Social security pays out of a trust fund separate from the appropriations process, and since the post office will stay open those checks will still go out. That said, administrative furloughs will still cause problems. During the 1996 shutdown social security checks became significantly delayed.

Medicare and Medicaid are considered essential services, so their funding is also untied from the annual appropriations process. As with social security, while payments will continue to be processed and mailed, administrative delays are likely.

Services not directly tied to payment face suspension, including applications for new benefits and any kind of consumer support.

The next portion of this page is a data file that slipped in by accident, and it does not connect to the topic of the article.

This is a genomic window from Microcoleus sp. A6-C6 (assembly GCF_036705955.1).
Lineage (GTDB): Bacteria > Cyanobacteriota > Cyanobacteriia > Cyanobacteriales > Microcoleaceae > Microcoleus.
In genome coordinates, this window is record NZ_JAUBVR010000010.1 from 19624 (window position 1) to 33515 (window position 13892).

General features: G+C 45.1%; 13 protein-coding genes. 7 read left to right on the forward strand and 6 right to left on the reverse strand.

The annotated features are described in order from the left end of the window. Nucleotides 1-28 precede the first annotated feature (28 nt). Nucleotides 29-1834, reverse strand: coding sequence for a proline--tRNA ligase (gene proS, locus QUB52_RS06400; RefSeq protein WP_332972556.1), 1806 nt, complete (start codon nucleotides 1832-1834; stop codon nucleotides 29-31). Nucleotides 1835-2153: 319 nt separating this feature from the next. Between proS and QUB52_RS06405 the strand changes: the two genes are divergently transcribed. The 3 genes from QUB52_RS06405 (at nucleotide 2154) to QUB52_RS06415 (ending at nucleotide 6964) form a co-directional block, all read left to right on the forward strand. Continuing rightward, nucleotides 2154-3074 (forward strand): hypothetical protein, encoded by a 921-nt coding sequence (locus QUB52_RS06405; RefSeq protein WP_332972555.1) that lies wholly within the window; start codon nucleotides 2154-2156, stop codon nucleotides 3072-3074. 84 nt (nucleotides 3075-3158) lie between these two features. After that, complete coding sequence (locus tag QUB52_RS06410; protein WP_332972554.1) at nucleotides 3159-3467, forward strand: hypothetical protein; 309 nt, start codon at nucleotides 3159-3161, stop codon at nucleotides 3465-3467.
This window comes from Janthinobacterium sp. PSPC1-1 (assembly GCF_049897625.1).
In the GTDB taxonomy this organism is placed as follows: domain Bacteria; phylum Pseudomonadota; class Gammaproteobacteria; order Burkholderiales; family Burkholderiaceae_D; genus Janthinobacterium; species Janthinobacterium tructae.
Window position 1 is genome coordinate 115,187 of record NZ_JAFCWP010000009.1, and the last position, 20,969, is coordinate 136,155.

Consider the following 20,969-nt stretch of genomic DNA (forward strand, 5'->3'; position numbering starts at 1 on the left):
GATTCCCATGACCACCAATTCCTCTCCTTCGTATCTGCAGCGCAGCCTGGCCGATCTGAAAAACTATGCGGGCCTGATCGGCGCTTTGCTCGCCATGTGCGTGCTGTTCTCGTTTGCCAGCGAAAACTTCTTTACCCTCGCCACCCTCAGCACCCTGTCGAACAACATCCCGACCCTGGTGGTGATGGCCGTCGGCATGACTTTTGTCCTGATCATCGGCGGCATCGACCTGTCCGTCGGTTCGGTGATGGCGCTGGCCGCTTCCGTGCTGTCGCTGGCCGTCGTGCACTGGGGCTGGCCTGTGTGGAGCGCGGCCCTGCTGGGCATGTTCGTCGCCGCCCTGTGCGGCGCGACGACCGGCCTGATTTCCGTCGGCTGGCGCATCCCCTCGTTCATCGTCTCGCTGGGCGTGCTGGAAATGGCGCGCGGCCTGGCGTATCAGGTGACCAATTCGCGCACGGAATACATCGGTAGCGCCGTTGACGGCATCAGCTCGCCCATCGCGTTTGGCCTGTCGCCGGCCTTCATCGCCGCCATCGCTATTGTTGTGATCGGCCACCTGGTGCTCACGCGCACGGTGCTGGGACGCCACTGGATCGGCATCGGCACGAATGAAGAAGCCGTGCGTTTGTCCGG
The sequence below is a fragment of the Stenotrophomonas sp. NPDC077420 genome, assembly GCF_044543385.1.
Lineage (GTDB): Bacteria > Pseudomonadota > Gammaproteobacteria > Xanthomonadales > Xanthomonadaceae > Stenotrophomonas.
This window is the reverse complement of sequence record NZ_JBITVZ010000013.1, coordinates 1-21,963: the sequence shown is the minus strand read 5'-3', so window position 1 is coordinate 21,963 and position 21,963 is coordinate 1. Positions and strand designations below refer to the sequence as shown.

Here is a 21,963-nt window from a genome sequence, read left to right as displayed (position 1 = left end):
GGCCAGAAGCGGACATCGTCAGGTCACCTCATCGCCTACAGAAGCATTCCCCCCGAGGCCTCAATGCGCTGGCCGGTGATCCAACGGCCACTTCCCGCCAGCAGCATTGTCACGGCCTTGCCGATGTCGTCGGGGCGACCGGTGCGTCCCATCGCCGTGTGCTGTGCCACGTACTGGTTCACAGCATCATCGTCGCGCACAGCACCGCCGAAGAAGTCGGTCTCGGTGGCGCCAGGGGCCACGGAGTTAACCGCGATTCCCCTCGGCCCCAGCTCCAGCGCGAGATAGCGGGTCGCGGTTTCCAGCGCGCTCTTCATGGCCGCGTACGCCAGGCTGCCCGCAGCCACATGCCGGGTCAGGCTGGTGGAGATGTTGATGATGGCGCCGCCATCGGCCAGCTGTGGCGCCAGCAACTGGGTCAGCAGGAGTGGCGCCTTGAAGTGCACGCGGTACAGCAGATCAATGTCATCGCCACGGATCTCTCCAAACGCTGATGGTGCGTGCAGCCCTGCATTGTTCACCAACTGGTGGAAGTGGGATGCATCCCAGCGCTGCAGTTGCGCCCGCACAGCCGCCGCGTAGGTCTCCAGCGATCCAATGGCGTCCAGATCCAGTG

Student Loans

Active.

"Program funds for Pell Grants and Direct Student Loans are provided through mandatory and carryover appropriations. Over 14 million students receive student aid, in the form of grants and loans, at over 6,600 schools through these programs. As a result of the permanent and multi-year appropriations, Pell Grants and student loans could continue as normal." From the Department of Education's contingency plan.

Expect disruptions and delays to all support-end services, however, so if you have any questions call and ask them by October 1.

Wages and Employment

Employees who work for agencies covered by mandatory or outside funding will receive their pay as normal. Those who remain at work, because their positions are considered "excepted," such as law enforcement and the military, will also get paid although it's uncertain when. In the event of brief shutdown the government will pay them once it reopens. During a long one, there's no clear answer.